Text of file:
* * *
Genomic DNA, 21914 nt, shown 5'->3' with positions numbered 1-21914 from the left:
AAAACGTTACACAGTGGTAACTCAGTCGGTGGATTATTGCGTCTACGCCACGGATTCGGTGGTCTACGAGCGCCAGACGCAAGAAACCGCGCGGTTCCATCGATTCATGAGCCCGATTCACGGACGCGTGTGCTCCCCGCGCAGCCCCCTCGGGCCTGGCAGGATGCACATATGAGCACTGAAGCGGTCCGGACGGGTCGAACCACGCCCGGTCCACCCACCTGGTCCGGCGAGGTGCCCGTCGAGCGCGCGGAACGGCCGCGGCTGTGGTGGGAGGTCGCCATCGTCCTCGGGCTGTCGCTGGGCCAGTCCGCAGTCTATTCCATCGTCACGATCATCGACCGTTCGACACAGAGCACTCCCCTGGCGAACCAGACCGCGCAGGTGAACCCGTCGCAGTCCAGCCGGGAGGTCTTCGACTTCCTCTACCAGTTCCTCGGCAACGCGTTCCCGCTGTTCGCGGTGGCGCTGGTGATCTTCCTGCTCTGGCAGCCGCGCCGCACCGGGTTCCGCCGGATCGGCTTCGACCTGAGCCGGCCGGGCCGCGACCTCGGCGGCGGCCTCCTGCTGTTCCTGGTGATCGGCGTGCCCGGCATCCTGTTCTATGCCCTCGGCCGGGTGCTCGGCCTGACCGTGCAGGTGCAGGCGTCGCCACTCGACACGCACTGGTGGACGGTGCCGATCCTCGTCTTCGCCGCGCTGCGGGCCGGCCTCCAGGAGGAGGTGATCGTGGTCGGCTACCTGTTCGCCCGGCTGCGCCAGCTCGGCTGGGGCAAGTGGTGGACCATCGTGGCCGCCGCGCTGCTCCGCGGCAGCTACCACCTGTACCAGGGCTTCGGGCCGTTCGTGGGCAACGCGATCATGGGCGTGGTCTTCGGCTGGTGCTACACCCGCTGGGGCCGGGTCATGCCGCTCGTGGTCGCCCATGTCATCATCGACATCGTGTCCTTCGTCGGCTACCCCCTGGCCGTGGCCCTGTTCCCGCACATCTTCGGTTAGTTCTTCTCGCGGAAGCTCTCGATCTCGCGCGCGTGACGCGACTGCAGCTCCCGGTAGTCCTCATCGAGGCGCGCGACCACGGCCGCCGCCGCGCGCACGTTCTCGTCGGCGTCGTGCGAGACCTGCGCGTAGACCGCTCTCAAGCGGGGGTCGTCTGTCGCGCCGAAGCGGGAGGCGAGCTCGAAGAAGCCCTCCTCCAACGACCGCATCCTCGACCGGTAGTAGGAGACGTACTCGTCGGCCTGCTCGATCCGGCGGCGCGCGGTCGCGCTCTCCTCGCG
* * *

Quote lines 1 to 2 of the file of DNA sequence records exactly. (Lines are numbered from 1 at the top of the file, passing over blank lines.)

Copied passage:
Genomic DNA, 21914 nt, shown 5'->3' with positions numbered 1-21914 from the left:
AAAACGTTACACAGTGGTAACTCAGTCGGTGGATTATTGCGTCTACGCCACGGATTCGGTGGTCTACGAGCGCCAGACGCAAGAAACCGCGCGGTTCCATCGATTCATGAGCCCGATTCACGGACGCGTGTGCTCCCCGCGCAGCCCCCTCGGGCCTGGCAGGATGCACATATGAGCACTGAAGCGGTCCGGACGGGTCGAACCACGCCCGGTCCACCCACCTGGTCCGGCGAGGTGCCCGTCGAGCGCGCGGAACGGCCGCGGCTGTGGTGGGAGGTCGCCATCGTCCTCGGGCTGTCGCTGGGCCAGTCCGCAGTCTATTCCATCGTCACGATCATCGACCGTTCGACACAGAGCACTCCCCTGGCGAACCAGACCGCGCAGGTGAACCCGTCGCAGTCCAGCCGGGAGGTCTTCGACTTCCTCTACCAGTTCCTCGGCAACGCGTTCCCGCTGTTCGCGGTGGCGCTGGTGATCTTCCTGCTCTGGCAGCCGCGCCGCACCGGGTTCCGCCGGATCGGCTTCGACCTGAGCCGGCCGGGCCGCGACCTCGGCGGCGGCCTCCTGCTGTTCCTGGTGATCGGCGTGCCCGGCATCCTGTTCTATGCCCTCGGCCGGGTGCTCGGCCTGACCGTGCAGGTGCAGGCGTCGCCACTCGACACGCACTGGTGGACGGTGCCGATCCTCGTCTTCGCCGCGCTGCGGGCCGGCCTCCAGGAGGAGGTGATCGTGGTCGGCTACCTGTTCGCCCGGCTGCGCCAGCTCGGCTGGGGCAAGTGGTGGACCATCGTGGCCGCCGCGCTGCTCCGCGGCAGCTACCACCTGTACCAGGGCTTCGGGCCGTTCGTGGGCAACGCGATCATGGGCGTGGTCTTCGGCTGGTGCTACACCCGCTGGGGCCGGGTCATGCCGCTCGTGGTCGCCCATGTCATCATCGACATCGTGTCCTTCGTCGGCTACCCCCTGGCCGTGGCCCTGTTCCCGCACATCTTCGGTTAGTTCTTCTCGCGGAAGCTCTCGATCTCGCGCGCGTGACGCGACTGCAGCTCCCGGTAGTCCTCATCGAGGCGCGCGACCACGGCCGCCGCCGCGCGCACGTTCTCGTCGGCGTCGTGCGAGACCTGCGCGTAGACCGCTCTCAAGCGGGGGTCGTCTGTCGCGCCGAAGCGGGAGGCGAGCTCGAAGAAGCCCTCCTCCAACGACCGCATCCTCGACCGGTAGTAGGAGACGTACTCGTCGGCCTGCTCGATCCGGCGGCGCGCGGTCGCGCTCTCCTCGCG